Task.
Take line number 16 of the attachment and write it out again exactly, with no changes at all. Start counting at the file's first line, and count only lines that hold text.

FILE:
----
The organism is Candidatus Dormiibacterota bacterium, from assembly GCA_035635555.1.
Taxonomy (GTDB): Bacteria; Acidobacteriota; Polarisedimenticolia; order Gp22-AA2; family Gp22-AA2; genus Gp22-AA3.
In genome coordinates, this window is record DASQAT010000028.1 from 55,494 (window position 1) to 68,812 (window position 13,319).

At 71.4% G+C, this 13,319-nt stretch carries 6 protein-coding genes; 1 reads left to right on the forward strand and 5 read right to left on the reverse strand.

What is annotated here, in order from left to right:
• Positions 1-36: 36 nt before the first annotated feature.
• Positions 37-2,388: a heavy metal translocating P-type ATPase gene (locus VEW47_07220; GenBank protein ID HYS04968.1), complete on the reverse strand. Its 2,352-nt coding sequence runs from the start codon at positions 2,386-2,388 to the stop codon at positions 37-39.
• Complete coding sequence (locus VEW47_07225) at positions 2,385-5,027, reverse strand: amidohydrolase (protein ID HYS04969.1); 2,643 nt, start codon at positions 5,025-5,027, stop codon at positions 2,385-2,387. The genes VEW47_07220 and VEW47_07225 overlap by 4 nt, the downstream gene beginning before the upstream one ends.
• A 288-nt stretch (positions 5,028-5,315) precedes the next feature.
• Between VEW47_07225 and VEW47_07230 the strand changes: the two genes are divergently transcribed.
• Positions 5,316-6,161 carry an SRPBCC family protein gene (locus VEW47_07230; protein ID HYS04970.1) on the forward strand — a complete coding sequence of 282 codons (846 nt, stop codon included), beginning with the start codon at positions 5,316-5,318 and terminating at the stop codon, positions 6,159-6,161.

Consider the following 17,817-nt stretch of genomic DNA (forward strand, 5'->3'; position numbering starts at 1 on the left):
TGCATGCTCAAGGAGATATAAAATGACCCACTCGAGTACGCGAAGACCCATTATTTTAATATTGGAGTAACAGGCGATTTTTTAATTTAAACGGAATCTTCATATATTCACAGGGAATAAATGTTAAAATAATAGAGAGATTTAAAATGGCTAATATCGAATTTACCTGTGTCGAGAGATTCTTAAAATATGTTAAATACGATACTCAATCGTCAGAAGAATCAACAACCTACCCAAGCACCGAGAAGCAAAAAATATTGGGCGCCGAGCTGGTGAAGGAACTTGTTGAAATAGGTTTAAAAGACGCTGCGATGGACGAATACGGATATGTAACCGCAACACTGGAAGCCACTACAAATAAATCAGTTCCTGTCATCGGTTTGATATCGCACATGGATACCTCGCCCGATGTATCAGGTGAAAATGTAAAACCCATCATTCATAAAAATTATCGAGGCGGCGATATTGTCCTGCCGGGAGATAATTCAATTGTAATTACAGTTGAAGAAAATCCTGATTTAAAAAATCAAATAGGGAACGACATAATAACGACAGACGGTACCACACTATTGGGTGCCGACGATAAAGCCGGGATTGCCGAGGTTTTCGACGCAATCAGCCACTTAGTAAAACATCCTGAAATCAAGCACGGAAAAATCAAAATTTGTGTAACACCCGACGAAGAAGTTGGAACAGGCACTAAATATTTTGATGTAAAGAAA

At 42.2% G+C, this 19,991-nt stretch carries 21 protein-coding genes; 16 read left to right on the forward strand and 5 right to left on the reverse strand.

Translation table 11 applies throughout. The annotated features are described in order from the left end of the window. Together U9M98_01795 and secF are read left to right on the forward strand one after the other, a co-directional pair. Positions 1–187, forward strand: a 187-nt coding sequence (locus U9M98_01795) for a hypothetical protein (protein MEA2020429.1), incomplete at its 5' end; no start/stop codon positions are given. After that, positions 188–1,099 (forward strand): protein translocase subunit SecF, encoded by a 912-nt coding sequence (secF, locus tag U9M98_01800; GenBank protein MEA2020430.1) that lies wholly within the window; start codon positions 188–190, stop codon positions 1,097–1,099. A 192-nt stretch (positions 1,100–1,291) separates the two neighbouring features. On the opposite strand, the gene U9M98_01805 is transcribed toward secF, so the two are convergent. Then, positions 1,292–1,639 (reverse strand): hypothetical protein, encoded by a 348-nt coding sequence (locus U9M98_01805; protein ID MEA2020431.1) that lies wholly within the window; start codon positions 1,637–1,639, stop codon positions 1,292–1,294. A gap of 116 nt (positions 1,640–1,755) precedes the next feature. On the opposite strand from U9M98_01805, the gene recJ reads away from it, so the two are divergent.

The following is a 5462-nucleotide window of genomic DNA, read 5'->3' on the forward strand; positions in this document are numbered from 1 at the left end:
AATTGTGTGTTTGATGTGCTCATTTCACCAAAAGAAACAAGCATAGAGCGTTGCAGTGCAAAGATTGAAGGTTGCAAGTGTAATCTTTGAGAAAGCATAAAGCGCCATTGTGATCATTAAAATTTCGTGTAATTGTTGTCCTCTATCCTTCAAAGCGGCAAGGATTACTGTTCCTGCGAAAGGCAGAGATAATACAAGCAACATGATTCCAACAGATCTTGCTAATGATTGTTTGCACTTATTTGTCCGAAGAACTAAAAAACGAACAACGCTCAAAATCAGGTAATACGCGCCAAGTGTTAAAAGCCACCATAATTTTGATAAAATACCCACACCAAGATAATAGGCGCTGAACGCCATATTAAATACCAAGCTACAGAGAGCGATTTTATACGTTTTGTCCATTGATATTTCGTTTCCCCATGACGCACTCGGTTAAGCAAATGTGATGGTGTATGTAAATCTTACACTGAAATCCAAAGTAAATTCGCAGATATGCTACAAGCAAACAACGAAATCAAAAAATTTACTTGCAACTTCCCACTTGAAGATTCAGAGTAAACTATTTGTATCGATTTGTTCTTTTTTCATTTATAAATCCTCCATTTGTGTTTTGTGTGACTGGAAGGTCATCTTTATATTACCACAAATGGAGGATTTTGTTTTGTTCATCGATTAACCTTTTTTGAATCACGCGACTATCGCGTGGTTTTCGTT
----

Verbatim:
The following is a 5462-nucleotide window of genomic DNA, read 5'->3' on the forward strand; positions in this document are numbered from 1 at the left end: